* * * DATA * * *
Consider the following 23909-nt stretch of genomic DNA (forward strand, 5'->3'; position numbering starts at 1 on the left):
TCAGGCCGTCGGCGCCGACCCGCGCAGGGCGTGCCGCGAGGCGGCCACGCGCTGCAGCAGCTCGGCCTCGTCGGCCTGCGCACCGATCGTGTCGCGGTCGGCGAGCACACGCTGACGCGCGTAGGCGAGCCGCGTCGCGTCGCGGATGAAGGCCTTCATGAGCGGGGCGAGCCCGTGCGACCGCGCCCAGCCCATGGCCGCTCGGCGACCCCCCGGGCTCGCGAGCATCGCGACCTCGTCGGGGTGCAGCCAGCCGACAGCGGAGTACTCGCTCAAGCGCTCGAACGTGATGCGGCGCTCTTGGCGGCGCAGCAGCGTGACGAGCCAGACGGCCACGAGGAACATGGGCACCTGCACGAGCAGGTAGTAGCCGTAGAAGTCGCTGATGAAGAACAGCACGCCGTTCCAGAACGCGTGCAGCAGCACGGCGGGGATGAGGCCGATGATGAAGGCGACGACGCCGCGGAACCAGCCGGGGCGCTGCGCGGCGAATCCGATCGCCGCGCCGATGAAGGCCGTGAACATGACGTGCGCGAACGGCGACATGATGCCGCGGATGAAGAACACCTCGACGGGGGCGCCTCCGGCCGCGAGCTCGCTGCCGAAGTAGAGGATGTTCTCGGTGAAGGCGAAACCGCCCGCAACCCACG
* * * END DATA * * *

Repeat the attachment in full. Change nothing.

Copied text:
Consider the following 23909-nt stretch of genomic DNA (forward strand, 5'->3'; position numbering starts at 1 on the left):
TCAGGCCGTCGGCGCCGACCCGCGCAGGGCGTGCCGCGAGGCGGCCACGCGCTGCAGCAGCTCGGCCTCGTCGGCCTGCGCACCGATCGTGTCGCGGTCGGCGAGCACACGCTGACGCGCGTAGGCGAGCCGCGTCGCGTCGCGGATGAAGGCCTTCATGAGCGGGGCGAGCCCGTGCGACCGCGCCCAGCCCATGGCCGCTCGGCGACCCCCCGGGCTCGCGAGCATCGCGACCTCGTCGGGGTGCAGCCAGCCGACAGCGGAGTACTCGCTCAAGCGCTCGAACGTGATGCGGCGCTCTTGGCGGCGCAGCAGCGTGACGAGCCAGACGGCCACGAGGAACATGGGCACCTGCACGAGCAGGTAGTAGCCGTAGAAGTCGCTGATGAAGAACAGCACGCCGTTCCAGAACGCGTGCAGCAGCACGGCGGGGATGAGGCCGATGATGAAGGCGACGACGCCGCGGAACCAGCCGGGGCGCTGCGCGGCGAATCCGATCGCCGCGCCGATGAAGGCCGTGAACATGACGTGCGCGAACGGCGACATGATGCCGCGGATGAAGAACACCTCGACGGGGGCGCCTCCGGCCGCGAGCTCGCTGCCGAAGTAGAGGATGTTCTCGGTGAAGGCGAAACCGCCCGCAACCCACG